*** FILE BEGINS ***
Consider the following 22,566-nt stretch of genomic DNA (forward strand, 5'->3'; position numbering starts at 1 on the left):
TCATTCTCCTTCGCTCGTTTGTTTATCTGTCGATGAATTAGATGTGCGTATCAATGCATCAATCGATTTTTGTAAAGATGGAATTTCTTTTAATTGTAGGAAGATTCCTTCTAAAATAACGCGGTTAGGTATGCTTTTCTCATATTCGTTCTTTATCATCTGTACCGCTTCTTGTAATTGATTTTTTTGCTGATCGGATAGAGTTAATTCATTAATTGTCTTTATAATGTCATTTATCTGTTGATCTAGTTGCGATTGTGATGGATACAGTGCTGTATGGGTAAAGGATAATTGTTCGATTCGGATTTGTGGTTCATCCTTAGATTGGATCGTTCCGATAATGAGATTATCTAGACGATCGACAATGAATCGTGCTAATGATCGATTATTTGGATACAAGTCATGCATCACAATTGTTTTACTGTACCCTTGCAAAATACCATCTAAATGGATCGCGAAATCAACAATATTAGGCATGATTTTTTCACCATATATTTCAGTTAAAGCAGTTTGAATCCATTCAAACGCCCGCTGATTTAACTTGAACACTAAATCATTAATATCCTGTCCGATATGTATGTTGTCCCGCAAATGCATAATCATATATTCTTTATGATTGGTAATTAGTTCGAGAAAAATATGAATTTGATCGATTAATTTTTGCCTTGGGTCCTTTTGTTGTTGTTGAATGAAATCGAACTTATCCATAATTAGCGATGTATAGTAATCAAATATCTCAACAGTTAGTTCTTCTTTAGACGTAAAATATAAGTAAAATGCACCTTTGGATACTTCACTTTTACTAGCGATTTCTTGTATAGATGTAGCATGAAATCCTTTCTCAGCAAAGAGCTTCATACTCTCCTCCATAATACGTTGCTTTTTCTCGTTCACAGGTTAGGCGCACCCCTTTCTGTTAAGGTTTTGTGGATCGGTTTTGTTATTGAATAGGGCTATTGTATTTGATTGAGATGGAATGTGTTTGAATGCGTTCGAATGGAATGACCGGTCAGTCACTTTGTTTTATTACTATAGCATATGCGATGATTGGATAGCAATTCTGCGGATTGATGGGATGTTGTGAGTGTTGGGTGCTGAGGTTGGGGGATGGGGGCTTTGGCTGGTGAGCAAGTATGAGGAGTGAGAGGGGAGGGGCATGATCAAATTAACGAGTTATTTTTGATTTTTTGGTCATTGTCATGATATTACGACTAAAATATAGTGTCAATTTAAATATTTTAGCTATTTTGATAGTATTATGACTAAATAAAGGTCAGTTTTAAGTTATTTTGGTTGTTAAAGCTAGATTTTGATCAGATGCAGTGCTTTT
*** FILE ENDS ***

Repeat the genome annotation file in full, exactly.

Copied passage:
Consider the following 22,566-nt stretch of genomic DNA (forward strand, 5'->3'; position numbering starts at 1 on the left):
TCATTCTCCTTCGCTCGTTTGTTTATCTGTCGATGAATTAGATGTGCGTATCAATGCATCAATCGATTTTTGTAAAGATGGAATTTCTTTTAATTGTAGGAAGATTCCTTCTAAAATAACGCGGTTAGGTATGCTTTTCTCATATTCGTTCTTTATCATCTGTACCGCTTCTTGTAATTGATTTTTTTGCTGATCGGATAGAGTTAATTCATTAATTGTCTTTATAATGTCATTTATCTGTTGATCTAGTTGCGATTGTGATGGATACAGTGCTGTATGGGTAAAGGATAATTGTTCGATTCGGATTTGTGGTTCATCCTTAGATTGGATCGTTCCGATAATGAGATTATCTAGACGATCGACAATGAATCGTGCTAATGATCGATTATTTGGATACAAGTCATGCATCACAATTGTTTTACTGTACCCTTGCAAAATACCATCTAAATGGATCGCGAAATCAACAATATTAGGCATGATTTTTTCACCATATATTTCAGTTAAAGCAGTTTGAATCCATTCAAACGCCCGCTGATTTAACTTGAACACTAAATCATTAATATCCTGTCCGATATGTATGTTGTCCCGCAAATGCATAATCATATATTCTTTATGATTGGTAATTAGTTCGAGAAAAATATGAATTTGATCGATTAATTTTTGCCTTGGGTCCTTTTGTTGTTGTTGAATGAAATCGAACTTATCCATAATTAGCGATGTATAGTAATCAAATATCTCAACAGTTAGTTCTTCTTTAGACGTAAAATATAAGTAAAATGCACCTTTGGATACTTCACTTTTACTAGCGATTTCTTGTATAGATGTAGCATGAAATCCTTTCTCAGCAAAGAGCTTCATACTCTCCTCCATAATACGTTGCTTTTTCTCGTTCACAGGTTAGGCGCACCCCTTTCTGTTAAGGTTTTGTGGATCGGTTTTGTTATTGAATAGGGCTATTGTATTTGATTGAGATGGAATGTGTTTGAATGCGTTCGAATGGAATGACCGGTCAGTCACTTTGTTTTATTACTATAGCATATGCGATGATTGGATAGCAATTCTGCGGATTGATGGGATGTTGTGAGTGTTGGGTGCTGAGGTTGGGGGATGGGGGCTTTGGCTGGTGAGCAAGTATGAGGAGTGAGAGGGGAGGGGCATGATCAAATTAACGAGTTATTTTTGATTTTTTGGTCATTGTCATGATATTACGACTAAAATATAGTGTCAATTTAAATATTTTAGCTATTTTGATAGTATTATGACTAAATAAAGGTCAGTTTTAAGTTATTTTGGTTGTTAAAGCTAGATTTTGATCAGATGCAGTGCTTTT